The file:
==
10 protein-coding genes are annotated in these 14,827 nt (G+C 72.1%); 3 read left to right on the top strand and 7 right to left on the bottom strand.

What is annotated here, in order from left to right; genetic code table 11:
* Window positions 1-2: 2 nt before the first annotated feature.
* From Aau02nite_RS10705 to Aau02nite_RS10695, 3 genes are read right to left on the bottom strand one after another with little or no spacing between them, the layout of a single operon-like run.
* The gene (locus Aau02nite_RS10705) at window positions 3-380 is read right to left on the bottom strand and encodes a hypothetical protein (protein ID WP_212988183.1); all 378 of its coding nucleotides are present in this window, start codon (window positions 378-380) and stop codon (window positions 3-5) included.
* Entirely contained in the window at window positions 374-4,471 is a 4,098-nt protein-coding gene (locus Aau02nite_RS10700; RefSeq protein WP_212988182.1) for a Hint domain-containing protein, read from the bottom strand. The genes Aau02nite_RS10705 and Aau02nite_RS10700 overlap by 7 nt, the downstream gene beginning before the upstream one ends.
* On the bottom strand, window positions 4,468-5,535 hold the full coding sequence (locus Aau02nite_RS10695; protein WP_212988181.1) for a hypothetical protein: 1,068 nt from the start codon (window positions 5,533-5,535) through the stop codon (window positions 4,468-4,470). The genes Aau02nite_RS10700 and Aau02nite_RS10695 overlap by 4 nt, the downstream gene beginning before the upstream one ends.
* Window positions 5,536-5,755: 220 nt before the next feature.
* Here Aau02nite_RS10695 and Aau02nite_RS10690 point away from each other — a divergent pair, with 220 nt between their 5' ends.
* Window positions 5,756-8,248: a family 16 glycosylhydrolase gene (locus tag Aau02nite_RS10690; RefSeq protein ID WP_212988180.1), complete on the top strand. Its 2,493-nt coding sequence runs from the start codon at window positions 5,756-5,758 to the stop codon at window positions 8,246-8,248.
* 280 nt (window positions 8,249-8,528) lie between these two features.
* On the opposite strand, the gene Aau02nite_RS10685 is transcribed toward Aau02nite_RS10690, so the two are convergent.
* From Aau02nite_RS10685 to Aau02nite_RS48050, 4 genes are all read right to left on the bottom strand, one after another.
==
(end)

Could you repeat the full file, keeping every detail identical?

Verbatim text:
10 protein-coding genes are annotated in these 14,827 nt (G+C 72.1%); 3 read left to right on the top strand and 7 right to left on the bottom strand.

What is annotated here, in order from left to right; genetic code table 11:
* Window positions 1-2: 2 nt before the first annotated feature.
* From Aau02nite_RS10705 to Aau02nite_RS10695, 3 genes are read right to left on the bottom strand one after another with little or no spacing between them, the layout of a single operon-like run.
* The gene (locus Aau02nite_RS10705) at window positions 3-380 is read right to left on the bottom strand and encodes a hypothetical protein (protein ID WP_212988183.1); all 378 of its coding nucleotides are present in this window, start codon (window positions 378-380) and stop codon (window positions 3-5) included.
* Entirely contained in the window at window positions 374-4,471 is a 4,098-nt protein-coding gene (locus Aau02nite_RS10700; RefSeq protein WP_212988182.1) for a Hint domain-containing protein, read from the bottom strand. The genes Aau02nite_RS10705 and Aau02nite_RS10700 overlap by 7 nt, the downstream gene beginning before the upstream one ends.
* On the bottom strand, window positions 4,468-5,535 hold the full coding sequence (locus Aau02nite_RS10695; protein WP_212988181.1) for a hypothetical protein: 1,068 nt from the start codon (window positions 5,533-5,535) through the stop codon (window positions 4,468-4,470). The genes Aau02nite_RS10700 and Aau02nite_RS10695 overlap by 4 nt, the downstream gene beginning before the upstream one ends.
* Window positions 5,536-5,755: 220 nt before the next feature.
* Here Aau02nite_RS10695 and Aau02nite_RS10690 point away from each other — a divergent pair, with 220 nt between their 5' ends.
* Window positions 5,756-8,248: a family 16 glycosylhydrolase gene (locus tag Aau02nite_RS10690; RefSeq protein ID WP_212988180.1), complete on the top strand. Its 2,493-nt coding sequence runs from the start codon at window positions 5,756-5,758 to the stop codon at window positions 8,246-8,248.
* 280 nt (window positions 8,249-8,528) lie between these two features.
* On the opposite strand, the gene Aau02nite_RS10685 is transcribed toward Aau02nite_RS10690, so the two are convergent.
* From Aau02nite_RS10685 to Aau02nite_RS48050, 4 genes are all read right to left on the bottom strand, one after another.